One-third of Cuyahoga County adults still do not have broadband Internet access in their homes, according to the results of an October 2012 phone survey of 1,261 county residents commissioned by the Connect Your Community Project.
The survey, conducted by a team from the University of Iowa, the University of Illinois and Rutgers University, found that majorities of the county’s senior citizens, the poor, and people with “educational attainment” of high school graduation or less are among the disconnected. It also found that African-American residents are significantly less likely to have high-speed home or mobile Internet access than County residents as a whole.
Here’s a sample of the survey’s findings. (The margin of error is +/- 2.8%.)
In addition to Cuyahoga County residents as a whole, the survey report looks at a “subsample” of 686 respondents who live in the city of Cleveland and nine adjacent municipalities with significant levels of household poverty, indicated by Ohio Directions Card participation by 25% or more of their households.
43% of adults in these “Inner Core” communities lack home broadband service, including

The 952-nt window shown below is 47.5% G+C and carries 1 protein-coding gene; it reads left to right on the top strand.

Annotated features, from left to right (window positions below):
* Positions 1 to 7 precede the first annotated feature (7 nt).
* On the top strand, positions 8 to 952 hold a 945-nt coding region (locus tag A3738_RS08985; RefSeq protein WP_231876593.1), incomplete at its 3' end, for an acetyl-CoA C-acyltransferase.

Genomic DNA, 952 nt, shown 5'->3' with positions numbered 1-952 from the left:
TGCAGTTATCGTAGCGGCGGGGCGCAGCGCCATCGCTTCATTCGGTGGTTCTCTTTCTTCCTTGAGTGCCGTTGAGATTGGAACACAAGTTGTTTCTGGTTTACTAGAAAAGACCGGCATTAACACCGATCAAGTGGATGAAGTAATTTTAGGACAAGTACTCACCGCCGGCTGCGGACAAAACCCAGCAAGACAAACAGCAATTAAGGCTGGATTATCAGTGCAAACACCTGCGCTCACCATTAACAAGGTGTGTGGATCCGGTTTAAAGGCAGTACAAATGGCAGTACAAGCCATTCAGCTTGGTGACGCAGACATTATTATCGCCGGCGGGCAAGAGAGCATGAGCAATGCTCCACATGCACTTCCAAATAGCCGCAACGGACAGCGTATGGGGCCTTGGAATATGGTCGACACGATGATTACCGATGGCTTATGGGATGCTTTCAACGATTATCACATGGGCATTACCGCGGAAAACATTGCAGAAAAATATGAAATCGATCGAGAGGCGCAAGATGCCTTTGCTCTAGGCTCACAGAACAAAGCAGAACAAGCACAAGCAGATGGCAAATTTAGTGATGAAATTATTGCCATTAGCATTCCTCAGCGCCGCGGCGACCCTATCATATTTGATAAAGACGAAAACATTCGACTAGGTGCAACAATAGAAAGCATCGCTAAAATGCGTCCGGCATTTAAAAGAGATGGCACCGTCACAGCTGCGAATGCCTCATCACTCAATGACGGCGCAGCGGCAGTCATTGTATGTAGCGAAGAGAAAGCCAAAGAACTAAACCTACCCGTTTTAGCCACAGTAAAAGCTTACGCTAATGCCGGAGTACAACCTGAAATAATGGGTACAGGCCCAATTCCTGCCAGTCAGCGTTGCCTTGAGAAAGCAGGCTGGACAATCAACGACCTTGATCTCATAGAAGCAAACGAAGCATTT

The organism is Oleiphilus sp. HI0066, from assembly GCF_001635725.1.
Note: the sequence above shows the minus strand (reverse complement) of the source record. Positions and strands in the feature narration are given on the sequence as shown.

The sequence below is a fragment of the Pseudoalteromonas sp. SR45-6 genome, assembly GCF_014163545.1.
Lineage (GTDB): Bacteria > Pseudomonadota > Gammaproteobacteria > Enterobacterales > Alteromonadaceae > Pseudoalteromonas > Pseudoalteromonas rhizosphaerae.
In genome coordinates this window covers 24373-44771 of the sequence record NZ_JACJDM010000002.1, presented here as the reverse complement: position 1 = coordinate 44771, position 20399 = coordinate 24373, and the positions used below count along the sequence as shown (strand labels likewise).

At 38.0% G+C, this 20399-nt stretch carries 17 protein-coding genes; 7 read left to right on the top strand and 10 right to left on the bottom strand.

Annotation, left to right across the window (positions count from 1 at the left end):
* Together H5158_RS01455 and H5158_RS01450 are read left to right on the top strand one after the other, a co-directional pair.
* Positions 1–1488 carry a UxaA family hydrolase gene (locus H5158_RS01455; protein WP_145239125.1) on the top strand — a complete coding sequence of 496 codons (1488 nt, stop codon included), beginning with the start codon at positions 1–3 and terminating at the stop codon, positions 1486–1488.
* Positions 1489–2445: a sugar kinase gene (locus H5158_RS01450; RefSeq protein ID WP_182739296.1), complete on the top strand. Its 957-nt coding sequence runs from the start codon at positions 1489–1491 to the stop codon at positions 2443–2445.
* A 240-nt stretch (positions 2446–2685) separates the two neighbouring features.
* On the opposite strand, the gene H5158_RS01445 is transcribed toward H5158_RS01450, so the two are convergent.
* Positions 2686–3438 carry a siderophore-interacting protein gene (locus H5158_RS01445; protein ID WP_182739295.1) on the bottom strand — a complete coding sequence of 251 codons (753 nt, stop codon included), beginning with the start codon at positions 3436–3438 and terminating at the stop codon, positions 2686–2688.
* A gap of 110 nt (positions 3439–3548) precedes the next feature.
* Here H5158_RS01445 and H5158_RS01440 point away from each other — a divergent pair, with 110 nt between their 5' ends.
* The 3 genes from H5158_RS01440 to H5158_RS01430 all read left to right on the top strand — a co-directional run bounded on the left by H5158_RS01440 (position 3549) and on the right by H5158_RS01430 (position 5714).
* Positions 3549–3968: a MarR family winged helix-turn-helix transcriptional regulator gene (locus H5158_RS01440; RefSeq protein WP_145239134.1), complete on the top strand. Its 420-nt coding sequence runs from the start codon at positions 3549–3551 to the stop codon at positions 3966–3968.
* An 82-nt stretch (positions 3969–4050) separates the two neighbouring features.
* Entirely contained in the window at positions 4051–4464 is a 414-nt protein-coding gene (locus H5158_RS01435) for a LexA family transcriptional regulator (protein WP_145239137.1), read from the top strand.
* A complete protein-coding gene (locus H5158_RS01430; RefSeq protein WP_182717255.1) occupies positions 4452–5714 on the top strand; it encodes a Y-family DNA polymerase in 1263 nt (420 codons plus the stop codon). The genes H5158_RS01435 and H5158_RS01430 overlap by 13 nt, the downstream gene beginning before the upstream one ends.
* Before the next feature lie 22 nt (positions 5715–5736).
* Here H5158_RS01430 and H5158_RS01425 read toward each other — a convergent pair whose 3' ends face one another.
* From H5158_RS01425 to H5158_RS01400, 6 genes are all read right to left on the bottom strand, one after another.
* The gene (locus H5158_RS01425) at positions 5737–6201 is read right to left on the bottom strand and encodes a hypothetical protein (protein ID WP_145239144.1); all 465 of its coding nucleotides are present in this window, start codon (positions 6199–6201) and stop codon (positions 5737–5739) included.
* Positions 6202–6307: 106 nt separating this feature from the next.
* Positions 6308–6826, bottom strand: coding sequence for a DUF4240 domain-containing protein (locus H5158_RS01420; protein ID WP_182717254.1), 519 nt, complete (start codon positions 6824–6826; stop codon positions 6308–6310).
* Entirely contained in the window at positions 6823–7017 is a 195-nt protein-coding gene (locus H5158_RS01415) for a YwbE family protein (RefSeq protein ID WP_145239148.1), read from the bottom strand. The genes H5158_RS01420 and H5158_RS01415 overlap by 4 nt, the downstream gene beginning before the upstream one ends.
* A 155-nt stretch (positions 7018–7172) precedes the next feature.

71% of those with household income below $20,000,
67% of those 65 and older, and
75% of those without high school diplomas.
Combined with recent U.S. Census data, the survey’s findings indicate that about 360,000 of the county’s adult residents lack home broadband connections, including 190,000 in Cleveland and the adjacent Inner Core communities.
The study’s principal researchers, Dr. Caroline Tolbert of the University of Iowa and Dr. Karen Mossberger of Arizona State University, have collaborated on several important studies of the digital divide. (The most recent is Digital Cities: The Internet and the Geography of Opportunity.) CYC Assistant Project Director Samantha Schartman worked with them to design the Cuyahoga County survey, which was conducted by Rutgers’ Eagleton Institute.